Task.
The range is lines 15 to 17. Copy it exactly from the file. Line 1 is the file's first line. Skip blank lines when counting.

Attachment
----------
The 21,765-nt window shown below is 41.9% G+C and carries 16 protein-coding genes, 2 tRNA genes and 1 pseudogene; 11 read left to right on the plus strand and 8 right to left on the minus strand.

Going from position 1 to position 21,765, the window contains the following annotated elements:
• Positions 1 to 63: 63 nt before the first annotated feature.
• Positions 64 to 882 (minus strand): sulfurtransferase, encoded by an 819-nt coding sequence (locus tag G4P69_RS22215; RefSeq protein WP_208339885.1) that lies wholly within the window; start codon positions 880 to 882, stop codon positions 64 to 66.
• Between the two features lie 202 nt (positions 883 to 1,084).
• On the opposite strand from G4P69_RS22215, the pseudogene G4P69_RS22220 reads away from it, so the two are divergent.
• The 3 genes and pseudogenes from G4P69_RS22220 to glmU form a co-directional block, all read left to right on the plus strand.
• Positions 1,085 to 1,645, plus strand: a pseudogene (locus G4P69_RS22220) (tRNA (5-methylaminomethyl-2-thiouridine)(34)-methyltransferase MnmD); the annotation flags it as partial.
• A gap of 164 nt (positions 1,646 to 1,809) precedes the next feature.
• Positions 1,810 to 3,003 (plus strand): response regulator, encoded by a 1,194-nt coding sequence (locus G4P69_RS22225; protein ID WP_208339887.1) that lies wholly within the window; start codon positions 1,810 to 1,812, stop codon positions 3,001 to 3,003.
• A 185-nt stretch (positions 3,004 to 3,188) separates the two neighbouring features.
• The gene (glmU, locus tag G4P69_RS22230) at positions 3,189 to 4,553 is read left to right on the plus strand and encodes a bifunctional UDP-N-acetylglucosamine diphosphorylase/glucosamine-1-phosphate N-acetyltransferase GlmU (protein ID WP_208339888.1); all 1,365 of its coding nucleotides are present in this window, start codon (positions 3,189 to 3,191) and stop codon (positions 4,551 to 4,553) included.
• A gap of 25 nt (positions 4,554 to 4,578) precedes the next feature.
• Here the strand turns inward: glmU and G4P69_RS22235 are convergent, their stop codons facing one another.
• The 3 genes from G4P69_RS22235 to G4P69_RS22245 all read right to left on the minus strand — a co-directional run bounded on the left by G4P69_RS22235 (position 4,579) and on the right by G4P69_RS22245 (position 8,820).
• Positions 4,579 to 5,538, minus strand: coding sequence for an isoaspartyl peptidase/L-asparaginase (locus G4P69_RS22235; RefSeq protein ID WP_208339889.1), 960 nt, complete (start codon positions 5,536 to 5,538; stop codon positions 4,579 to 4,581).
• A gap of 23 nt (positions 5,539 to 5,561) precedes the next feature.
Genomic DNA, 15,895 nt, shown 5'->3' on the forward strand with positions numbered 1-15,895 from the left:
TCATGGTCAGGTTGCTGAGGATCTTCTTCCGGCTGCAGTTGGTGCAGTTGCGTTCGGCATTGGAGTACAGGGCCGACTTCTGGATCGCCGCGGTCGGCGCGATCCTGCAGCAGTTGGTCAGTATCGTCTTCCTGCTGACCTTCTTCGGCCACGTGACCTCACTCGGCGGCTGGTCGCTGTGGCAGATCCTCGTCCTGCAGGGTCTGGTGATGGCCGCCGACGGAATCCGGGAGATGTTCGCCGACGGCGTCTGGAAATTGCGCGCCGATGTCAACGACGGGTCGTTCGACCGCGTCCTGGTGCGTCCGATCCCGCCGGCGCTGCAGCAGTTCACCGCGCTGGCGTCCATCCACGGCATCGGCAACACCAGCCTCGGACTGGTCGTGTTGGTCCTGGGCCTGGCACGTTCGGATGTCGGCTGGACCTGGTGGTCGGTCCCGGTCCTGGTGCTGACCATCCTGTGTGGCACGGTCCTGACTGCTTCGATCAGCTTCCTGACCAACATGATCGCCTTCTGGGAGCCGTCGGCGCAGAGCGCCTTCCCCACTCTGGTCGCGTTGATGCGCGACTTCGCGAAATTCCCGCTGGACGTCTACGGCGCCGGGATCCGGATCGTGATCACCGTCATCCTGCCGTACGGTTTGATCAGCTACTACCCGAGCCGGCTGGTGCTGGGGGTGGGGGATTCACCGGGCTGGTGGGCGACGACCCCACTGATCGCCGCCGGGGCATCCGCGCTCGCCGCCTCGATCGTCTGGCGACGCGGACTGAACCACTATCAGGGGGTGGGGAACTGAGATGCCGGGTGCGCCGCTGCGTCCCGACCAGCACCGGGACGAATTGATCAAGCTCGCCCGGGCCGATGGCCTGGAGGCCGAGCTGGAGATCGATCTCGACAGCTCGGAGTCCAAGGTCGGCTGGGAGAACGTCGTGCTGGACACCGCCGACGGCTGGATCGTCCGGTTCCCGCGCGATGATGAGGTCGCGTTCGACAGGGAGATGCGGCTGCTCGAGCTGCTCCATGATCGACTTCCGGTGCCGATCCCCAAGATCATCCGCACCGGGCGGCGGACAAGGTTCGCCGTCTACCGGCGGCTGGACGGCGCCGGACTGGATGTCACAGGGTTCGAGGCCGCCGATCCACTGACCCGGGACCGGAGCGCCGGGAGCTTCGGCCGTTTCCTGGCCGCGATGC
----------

• The 3 genes from G4P69_RS22235 to G4P69_RS22245 all read right to left on the minus strand — a co-directional run bounded on the left by G4P69_RS22235 (position 4,579) and on the right by G4P69_RS22245 (position 8,820).
• Positions 4,579 to 5,538, minus strand: coding sequence for an isoaspartyl peptidase/L-asparaginase (locus G4P69_RS22235; RefSeq protein ID WP_208339889.1), 960 nt, complete (start codon positions 5,536 to 5,538; stop codon positions 4,579 to 4,581).
• A gap of 23 nt (positions 5,539 to 5,561) precedes the next feature.